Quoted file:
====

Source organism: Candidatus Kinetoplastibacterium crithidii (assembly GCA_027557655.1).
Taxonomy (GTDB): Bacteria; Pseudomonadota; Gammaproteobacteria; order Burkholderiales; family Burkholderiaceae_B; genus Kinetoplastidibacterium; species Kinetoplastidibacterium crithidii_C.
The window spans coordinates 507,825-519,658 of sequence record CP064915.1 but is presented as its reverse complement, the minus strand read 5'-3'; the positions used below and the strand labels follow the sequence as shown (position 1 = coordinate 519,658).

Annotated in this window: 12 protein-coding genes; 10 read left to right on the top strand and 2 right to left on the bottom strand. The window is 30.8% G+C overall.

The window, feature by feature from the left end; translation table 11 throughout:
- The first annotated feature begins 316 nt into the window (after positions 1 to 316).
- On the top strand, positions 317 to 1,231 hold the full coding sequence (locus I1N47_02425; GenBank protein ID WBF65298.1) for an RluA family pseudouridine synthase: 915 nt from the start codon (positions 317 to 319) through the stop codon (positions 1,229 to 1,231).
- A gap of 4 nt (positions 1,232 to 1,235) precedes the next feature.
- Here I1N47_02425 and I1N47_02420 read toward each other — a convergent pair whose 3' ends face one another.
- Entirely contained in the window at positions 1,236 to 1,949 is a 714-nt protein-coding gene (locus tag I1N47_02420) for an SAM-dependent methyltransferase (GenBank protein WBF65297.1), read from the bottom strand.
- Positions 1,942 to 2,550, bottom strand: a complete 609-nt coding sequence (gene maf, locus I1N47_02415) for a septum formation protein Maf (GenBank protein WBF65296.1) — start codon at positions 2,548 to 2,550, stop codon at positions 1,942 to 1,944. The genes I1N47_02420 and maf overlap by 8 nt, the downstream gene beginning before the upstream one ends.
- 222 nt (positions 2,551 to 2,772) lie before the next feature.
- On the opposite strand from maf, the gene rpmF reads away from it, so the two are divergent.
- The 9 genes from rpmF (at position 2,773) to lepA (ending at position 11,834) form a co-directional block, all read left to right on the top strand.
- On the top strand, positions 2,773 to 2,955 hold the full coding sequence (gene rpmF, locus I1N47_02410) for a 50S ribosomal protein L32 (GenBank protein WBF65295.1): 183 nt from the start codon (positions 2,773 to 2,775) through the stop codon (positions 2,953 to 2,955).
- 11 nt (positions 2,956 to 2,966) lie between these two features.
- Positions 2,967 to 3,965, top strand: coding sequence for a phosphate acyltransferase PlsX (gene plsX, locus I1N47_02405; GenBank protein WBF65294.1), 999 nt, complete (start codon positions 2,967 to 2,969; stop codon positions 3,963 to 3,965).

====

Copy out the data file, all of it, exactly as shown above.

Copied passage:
Source organism: Candidatus Kinetoplastibacterium crithidii (assembly GCA_027557655.1).
Taxonomy (GTDB): Bacteria; Pseudomonadota; Gammaproteobacteria; order Burkholderiales; family Burkholderiaceae_B; genus Kinetoplastidibacterium; species Kinetoplastidibacterium crithidii_C.
The window spans coordinates 507,825-519,658 of sequence record CP064915.1 but is presented as its reverse complement, the minus strand read 5'-3'; the positions used below and the strand labels follow the sequence as shown (position 1 = coordinate 519,658).

Annotated in this window: 12 protein-coding genes; 10 read left to right on the top strand and 2 right to left on the bottom strand. The window is 30.8% G+C overall.

The window, feature by feature from the left end; translation table 11 throughout:
- The first annotated feature begins 316 nt into the window (after positions 1 to 316).
- On the top strand, positions 317 to 1,231 hold the full coding sequence (locus I1N47_02425; GenBank protein ID WBF65298.1) for an RluA family pseudouridine synthase: 915 nt from the start codon (positions 317 to 319) through the stop codon (positions 1,229 to 1,231).
- A gap of 4 nt (positions 1,232 to 1,235) precedes the next feature.
- Here I1N47_02425 and I1N47_02420 read toward each other — a convergent pair whose 3' ends face one another.
- Entirely contained in the window at positions 1,236 to 1,949 is a 714-nt protein-coding gene (locus tag I1N47_02420) for an SAM-dependent methyltransferase (GenBank protein WBF65297.1), read from the bottom strand.
- Positions 1,942 to 2,550, bottom strand: a complete 609-nt coding sequence (gene maf, locus I1N47_02415) for a septum formation protein Maf (GenBank protein WBF65296.1) — start codon at positions 2,548 to 2,550, stop codon at positions 1,942 to 1,944. The genes I1N47_02420 and maf overlap by 8 nt, the downstream gene beginning before the upstream one ends.
- 222 nt (positions 2,551 to 2,772) lie before the next feature.
- On the opposite strand from maf, the gene rpmF reads away from it, so the two are divergent.
- The 9 genes from rpmF (at position 2,773) to lepA (ending at position 11,834) form a co-directional block, all read left to right on the top strand.
- On the top strand, positions 2,773 to 2,955 hold the full coding sequence (gene rpmF, locus I1N47_02410) for a 50S ribosomal protein L32 (GenBank protein WBF65295.1): 183 nt from the start codon (positions 2,773 to 2,775) through the stop codon (positions 2,953 to 2,955).
- 11 nt (positions 2,956 to 2,966) lie between these two features.
- Positions 2,967 to 3,965, top strand: coding sequence for a phosphate acyltransferase PlsX (gene plsX, locus I1N47_02405; GenBank protein WBF65294.1), 999 nt, complete (start codon positions 2,967 to 2,969; stop codon positions 3,963 to 3,965).